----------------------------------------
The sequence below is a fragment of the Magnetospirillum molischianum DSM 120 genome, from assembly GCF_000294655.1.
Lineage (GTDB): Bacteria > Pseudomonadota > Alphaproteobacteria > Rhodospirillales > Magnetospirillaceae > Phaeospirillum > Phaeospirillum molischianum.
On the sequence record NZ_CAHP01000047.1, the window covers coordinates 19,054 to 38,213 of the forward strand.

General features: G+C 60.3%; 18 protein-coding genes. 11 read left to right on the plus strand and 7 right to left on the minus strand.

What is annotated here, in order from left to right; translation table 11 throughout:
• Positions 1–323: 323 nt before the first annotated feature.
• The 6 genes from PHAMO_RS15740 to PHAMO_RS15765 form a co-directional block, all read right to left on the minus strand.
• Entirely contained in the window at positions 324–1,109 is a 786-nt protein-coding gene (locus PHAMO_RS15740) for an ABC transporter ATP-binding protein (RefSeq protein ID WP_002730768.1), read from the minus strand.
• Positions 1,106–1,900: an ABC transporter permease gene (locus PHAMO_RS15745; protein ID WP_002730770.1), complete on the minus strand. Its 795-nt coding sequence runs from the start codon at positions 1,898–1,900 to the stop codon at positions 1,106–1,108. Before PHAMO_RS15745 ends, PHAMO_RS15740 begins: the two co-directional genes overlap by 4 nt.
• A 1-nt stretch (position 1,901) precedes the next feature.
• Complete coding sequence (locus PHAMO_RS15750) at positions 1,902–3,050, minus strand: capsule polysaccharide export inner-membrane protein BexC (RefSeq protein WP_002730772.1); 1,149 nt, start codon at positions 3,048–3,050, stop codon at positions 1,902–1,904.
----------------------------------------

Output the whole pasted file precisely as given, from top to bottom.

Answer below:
The sequence below is a fragment of the Magnetospirillum molischianum DSM 120 genome, from assembly GCF_000294655.1.
Lineage (GTDB): Bacteria > Pseudomonadota > Alphaproteobacteria > Rhodospirillales > Magnetospirillaceae > Phaeospirillum > Phaeospirillum molischianum.
On the sequence record NZ_CAHP01000047.1, the window covers coordinates 19,054 to 38,213 of the forward strand.

General features: G+C 60.3%; 18 protein-coding genes. 11 read left to right on the plus strand and 7 right to left on the minus strand.

What is annotated here, in order from left to right; translation table 11 throughout:
• Positions 1–323: 323 nt before the first annotated feature.
• The 6 genes from PHAMO_RS15740 to PHAMO_RS15765 form a co-directional block, all read right to left on the minus strand.
• Entirely contained in the window at positions 324–1,109 is a 786-nt protein-coding gene (locus PHAMO_RS15740) for an ABC transporter ATP-binding protein (RefSeq protein ID WP_002730768.1), read from the minus strand.
• Positions 1,106–1,900: an ABC transporter permease gene (locus PHAMO_RS15745; protein ID WP_002730770.1), complete on the minus strand. Its 795-nt coding sequence runs from the start codon at positions 1,898–1,900 to the stop codon at positions 1,106–1,108. Before PHAMO_RS15745 ends, PHAMO_RS15740 begins: the two co-directional genes overlap by 4 nt.
• A 1-nt stretch (position 1,901) precedes the next feature.
• Complete coding sequence (locus PHAMO_RS15750) at positions 1,902–3,050, minus strand: capsule polysaccharide export inner-membrane protein BexC (RefSeq protein WP_002730772.1); 1,149 nt, start codon at positions 3,048–3,050, stop codon at positions 1,902–1,904.